Sermon – 16th June 2013 – Ven. Paul Hooper

This morning we were visited by the Archdeacon of Leeds, The Venerable Paul Hooper. Here are the notes from his sermon:

Galatians 2.15-end
Luke 7.36-8.3

Today’s gospel drama is set in the beautiful courtyard of a fashionable house belonging to a prominent religious leader. Here two people met with Jesus – two very different people.

One is a man of high social status and of great material wealth. He owns the house, with its prestigious post code, ideally suited to the regular dinner parties at which this well respected Pharisee entertained others from the religious establishment. The other is a woman of ill repute, a sinner of low social status. Materially poor, on the margins of society and shunned by the religious elite and by orthodox believers.

What a contrast! But there they were – both in the company of Jesus. There was a contrast too in the way they approached Jesus. One saw him as a Rabbi who could entertain, the other saw him as Saviour who could forgive..

Simon, the owner of the big house, thinking that his other, more sophisticated guests, might be interested, even faintly amused to hear the quaint views of the country Rabbi, adds Jesus to the bottom of the guest list. But when Jesus arrived (bottle of Cana wine in hand) Simon’s greeting was cold and formal. There were none of the little gestures – the footbath, the kiss, the perfume – which would signify a warm welcome. The truth is that Simon regarded this rustic Rabbi as inferior. Soon the guests were invited to the table and as the custom dictated, they reclined on low couches facing the table, with their feet behind them. Often the doors of a large house would be left open and through the open door on this night came a woman. She approached Jesus from behind and in a lavish expression of gratitude and devotion she provides all the gestures – the foot washing, the kiss and the anointing which Simon had so rudely omitted. Tears welled up in her eyes before she was able to get the stopper out of her bottle of perfume, and forgetting something that a decent woman never did in public, she let her hair down to wipe the feet of Jesus before she kissed and anointed him.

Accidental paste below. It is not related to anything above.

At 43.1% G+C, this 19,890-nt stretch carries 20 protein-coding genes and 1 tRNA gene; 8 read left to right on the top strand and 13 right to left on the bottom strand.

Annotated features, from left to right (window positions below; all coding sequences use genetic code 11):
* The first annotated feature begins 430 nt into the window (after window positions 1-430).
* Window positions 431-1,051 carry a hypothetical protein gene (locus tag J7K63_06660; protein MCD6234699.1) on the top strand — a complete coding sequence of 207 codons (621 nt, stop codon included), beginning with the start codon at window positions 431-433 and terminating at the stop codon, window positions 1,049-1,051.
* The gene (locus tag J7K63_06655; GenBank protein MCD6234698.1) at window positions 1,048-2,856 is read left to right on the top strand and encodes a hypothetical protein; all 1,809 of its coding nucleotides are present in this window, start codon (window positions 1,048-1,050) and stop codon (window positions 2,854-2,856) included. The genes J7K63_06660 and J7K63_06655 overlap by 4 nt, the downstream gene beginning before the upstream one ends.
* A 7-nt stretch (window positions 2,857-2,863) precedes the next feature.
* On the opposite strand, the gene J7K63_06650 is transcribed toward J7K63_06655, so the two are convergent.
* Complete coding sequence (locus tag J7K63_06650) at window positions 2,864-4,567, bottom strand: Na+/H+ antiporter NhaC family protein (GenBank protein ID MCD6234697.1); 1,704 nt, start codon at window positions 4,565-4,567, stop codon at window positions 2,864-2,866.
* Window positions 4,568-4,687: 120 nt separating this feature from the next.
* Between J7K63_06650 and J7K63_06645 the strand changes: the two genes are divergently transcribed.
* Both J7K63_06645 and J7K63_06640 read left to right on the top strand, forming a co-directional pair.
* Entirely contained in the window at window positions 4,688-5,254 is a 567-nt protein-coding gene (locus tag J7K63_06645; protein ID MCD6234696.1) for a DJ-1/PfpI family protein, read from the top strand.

Through all this, Jesus did not turn around, he had no need. All that he needed to know about the uninvited guest he could read in the mirror of Simon’s shocked and horrified face. “If this man were a prophet, he would know the kind of woman who was touching him – a sinner..” Simon of course didn’t say a word, but it was written all over his face – he despised the woman. As far as Simon was concerned, Jesus was no prophet – or he would have known about this women.

I wonder what would have happened if, instead of being drawn to Jesus, this woman had approached Simon the Pharisee, seeking forgiveness? As a woman of evil ways and with an evil reputation (Simon recognised her) she had offended against the law. Simon felt no compassion for her, he would have had nothing to do with her. Most certainly the Pharisee would never have allowed her to touch him – she was unclean. She was beyond hope, doomed.

But the woman approached Jesus, not Simon, and Jesus accepted her gestures of penitent love and of grateful adoration. The most profound difference between Simon and the woman was not their income, nor their address, not their social status nor even their involvement in the religious life – what distinguished them was this. The woman was contrite and the man was condescending. The woman knew she needed the forgiveness that only Jesus could offer, and Simon felt no such need. The woman was spiritually alive, Simon was spiritually dead .
It is often said that there are three “yous” and three “mes”. The first me is the me that you see. The second me is the me I know myself to be. The third me is the real me, the truest me, as God sees me – “for the Lord looks on the heart and not on outward appearance..” (1 Sam 16.7) There is a world of difference between outward appearance and true reality. In this drama, Jesus lays bare the true character, the “real me” of Simon and the woman. Simon’s façade of uprightness and virtue is shattered, and his hard, selfish and unloving character is revealed. On the other hand, the woman’s notorious lifestyle and sinfulness is passed over and her underlying love is exposed.

It’s exam time for many of our young people. This morning you and I can test ourselves to find out if we are spiritually asleep or alive. Ask yourself – do I have any feelings of sorrow for my shortcomings, my weaknesses, the grief I cause others and the Lord? (Simon didn’t – woman did). Do I have any feelings of joy and gratitude that I am forgiven, that on the cross, Jesus has born the grief and punishment for all my faults and failures ? (Simon didn’t – woman did)

St Paul was a Pharisee like Simon. But unlike Simon, Paul was spiritually alive! He felt both deep sorrow for his shortcomings and exultant joy and gratitude that God has forgiven him through Christ. Once he had become a Christian, this knowledge and these deep feelings shaped the whole of the rest of his life, “The life I now live in the body, I live by faith in the Son of God, who loved me and gave himself for me.” Gal 2.20b.

Simon the Pharisee could never have spoken those words.
The woman who anointed Jesus could.
I hope you and I can.
Amen

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